In my last column, I talked about foam rolling the TFL and how it can be synergistically dominant over the gluteus medius. This exercise addresses how to activate the gluteal muscles prior to engaging in higher demand movement and training to optimize biomechanics.
    Place a mini-band above the knees. Position the feet about shoulder width apart while shifting the weight toward the balls of the feet. Next, slowly push the knees outward and away from one another. Pause, and then slowly return to the start position. Perform 2 sets of 10-15 repetitions. Emphasis should be on quality movement, while avoiding an excessive weight transfer to the outer portion of the foot.

    The next progression is a single leg rotation. The start position is the same, however, now one leg remains still as the other leg moves outward and inward. Perform 10-15 active rotations on the right leg and then switch legs. Complete 2 sets on each side. Be sure to keep the stationary leg still while maintaining a neutral spine position throughout. The cadence for this exercise should be 1/1/1. Advanced users may opt to add a second band around the ankles for added resistance.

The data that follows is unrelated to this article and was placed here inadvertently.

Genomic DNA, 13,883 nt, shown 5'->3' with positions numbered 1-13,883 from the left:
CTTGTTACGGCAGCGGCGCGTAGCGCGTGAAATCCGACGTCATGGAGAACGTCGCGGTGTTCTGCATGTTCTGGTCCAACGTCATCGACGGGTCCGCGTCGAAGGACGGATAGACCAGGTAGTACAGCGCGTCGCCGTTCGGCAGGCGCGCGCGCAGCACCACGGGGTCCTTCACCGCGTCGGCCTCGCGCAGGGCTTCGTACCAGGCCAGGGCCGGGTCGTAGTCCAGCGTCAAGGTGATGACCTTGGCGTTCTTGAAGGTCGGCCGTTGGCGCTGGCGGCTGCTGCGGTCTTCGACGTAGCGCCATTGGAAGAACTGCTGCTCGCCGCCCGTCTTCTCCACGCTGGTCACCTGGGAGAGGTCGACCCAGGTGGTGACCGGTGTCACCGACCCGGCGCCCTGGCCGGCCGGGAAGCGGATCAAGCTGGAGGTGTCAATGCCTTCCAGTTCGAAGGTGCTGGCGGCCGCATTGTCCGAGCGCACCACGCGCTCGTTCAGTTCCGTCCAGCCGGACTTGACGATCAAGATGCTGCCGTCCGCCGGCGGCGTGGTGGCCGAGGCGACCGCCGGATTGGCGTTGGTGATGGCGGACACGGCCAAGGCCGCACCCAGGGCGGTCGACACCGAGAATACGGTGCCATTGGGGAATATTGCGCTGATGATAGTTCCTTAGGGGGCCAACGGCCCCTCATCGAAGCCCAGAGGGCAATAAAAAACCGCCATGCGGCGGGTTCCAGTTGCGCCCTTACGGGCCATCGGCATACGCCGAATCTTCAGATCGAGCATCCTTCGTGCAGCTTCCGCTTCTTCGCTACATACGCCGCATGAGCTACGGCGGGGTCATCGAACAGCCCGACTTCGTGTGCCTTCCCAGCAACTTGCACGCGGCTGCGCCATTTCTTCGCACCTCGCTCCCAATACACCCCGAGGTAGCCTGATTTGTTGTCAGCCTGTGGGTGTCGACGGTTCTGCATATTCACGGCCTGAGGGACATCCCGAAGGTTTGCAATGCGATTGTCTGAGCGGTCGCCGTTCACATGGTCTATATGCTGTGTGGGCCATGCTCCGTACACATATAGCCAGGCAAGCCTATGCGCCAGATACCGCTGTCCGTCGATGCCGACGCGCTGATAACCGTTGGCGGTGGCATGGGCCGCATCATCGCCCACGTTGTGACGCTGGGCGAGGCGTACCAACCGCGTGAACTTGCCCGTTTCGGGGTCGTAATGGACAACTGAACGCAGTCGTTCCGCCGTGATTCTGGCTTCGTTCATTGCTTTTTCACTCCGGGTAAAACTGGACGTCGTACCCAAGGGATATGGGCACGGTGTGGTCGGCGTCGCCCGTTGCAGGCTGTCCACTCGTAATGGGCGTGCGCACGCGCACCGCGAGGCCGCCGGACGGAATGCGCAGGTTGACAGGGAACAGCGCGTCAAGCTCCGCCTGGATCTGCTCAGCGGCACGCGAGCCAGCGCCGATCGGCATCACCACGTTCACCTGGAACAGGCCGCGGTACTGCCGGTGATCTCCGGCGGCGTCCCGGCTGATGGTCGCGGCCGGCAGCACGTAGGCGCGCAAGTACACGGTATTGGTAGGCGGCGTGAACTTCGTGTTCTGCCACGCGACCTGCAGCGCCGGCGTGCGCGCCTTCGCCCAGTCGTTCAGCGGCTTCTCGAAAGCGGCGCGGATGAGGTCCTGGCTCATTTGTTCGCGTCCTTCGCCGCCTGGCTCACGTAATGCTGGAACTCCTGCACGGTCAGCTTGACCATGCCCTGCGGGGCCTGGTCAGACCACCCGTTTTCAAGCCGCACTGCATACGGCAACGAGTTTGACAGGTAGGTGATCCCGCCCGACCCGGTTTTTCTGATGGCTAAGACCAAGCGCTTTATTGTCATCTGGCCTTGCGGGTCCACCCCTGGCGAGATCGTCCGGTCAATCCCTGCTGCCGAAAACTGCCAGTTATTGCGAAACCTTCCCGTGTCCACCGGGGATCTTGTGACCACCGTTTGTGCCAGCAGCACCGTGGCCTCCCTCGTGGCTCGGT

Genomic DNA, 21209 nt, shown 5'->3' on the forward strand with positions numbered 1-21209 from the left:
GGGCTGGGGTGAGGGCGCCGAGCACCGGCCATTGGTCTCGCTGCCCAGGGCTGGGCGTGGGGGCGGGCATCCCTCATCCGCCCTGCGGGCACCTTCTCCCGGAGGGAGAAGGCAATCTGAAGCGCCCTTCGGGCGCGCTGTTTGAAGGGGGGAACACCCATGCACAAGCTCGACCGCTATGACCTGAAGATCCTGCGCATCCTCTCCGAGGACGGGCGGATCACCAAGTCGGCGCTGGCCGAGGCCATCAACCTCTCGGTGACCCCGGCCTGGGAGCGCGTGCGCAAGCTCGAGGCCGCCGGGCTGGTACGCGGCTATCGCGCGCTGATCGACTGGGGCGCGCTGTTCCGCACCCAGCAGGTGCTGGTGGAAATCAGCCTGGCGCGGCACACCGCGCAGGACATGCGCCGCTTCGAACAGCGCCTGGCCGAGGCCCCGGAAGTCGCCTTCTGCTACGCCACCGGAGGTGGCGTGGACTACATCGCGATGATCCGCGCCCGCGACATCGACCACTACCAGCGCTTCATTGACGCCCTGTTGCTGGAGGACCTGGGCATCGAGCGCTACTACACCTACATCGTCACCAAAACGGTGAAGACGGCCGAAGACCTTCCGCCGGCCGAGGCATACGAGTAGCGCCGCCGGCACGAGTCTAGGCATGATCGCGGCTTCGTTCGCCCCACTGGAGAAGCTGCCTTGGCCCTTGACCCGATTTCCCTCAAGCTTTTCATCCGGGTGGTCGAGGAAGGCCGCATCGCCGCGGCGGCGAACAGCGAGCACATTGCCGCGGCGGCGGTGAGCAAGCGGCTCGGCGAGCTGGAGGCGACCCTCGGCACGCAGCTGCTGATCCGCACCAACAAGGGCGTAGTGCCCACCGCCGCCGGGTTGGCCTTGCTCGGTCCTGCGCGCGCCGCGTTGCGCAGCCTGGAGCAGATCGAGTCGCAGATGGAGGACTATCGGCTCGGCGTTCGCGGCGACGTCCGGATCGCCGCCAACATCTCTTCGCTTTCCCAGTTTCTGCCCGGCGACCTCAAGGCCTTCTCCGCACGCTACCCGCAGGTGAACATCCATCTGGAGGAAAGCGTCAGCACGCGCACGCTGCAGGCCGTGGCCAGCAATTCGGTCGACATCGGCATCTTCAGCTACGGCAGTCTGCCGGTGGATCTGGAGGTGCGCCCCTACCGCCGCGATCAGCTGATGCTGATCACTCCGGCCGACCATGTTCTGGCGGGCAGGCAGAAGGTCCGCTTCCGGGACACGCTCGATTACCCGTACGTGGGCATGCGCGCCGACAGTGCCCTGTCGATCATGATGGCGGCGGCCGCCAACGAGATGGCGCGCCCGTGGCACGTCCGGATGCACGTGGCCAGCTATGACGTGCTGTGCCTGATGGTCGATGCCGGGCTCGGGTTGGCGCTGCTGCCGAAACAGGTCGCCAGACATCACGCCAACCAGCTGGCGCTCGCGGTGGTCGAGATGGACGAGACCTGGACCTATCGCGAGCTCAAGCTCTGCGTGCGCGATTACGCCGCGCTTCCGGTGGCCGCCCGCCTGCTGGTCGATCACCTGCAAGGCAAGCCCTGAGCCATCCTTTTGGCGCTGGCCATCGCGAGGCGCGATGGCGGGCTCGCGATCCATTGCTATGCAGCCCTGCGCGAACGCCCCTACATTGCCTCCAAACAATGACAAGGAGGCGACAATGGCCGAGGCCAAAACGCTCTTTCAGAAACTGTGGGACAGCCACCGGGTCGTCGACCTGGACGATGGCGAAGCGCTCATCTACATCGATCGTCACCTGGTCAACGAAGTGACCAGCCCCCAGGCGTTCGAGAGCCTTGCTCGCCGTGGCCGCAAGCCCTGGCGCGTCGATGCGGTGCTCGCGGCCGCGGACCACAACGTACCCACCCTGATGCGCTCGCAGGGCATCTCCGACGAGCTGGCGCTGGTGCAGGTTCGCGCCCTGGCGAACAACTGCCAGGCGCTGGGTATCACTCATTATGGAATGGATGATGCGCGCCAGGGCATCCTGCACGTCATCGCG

Many people struggle to activate their gluteal muscles while running, jumping or performing athletic activities. Turning on these muscles and "priming" the body to utilize the glutes in its normal neuromuscular programming is helpful in improving alignment and reducing injury potential. The band rotation exercises cue external rotation with the resistance pulling the knees toward one another.

    Activating these muscles prior to doing multi-joint lifts, sprinting, plyometrics, etc. is beneficial in promoting optimal activation/stabilization in order to control excessive pronation with deceleration and eccentric training. The rotations can easily be added to the dynamic movement prep or even used as part of the normal training program. I also like to use them prior to incorporating side stepping and forward/backward walks with the bands.

    Brian Schiff, PT, OCS, CSCS, is a licensed physical therapist, respected author and fitness professional. Currently, he serves as the supervisor for Athletes' Performance at Raleigh Orthopaedic in Raleigh, NC. Brian conducts live continuing education webinars and presents nationally at professional conferences and seminars on injury prevention, rehab and sport-specific training. For more information on his products and services, visit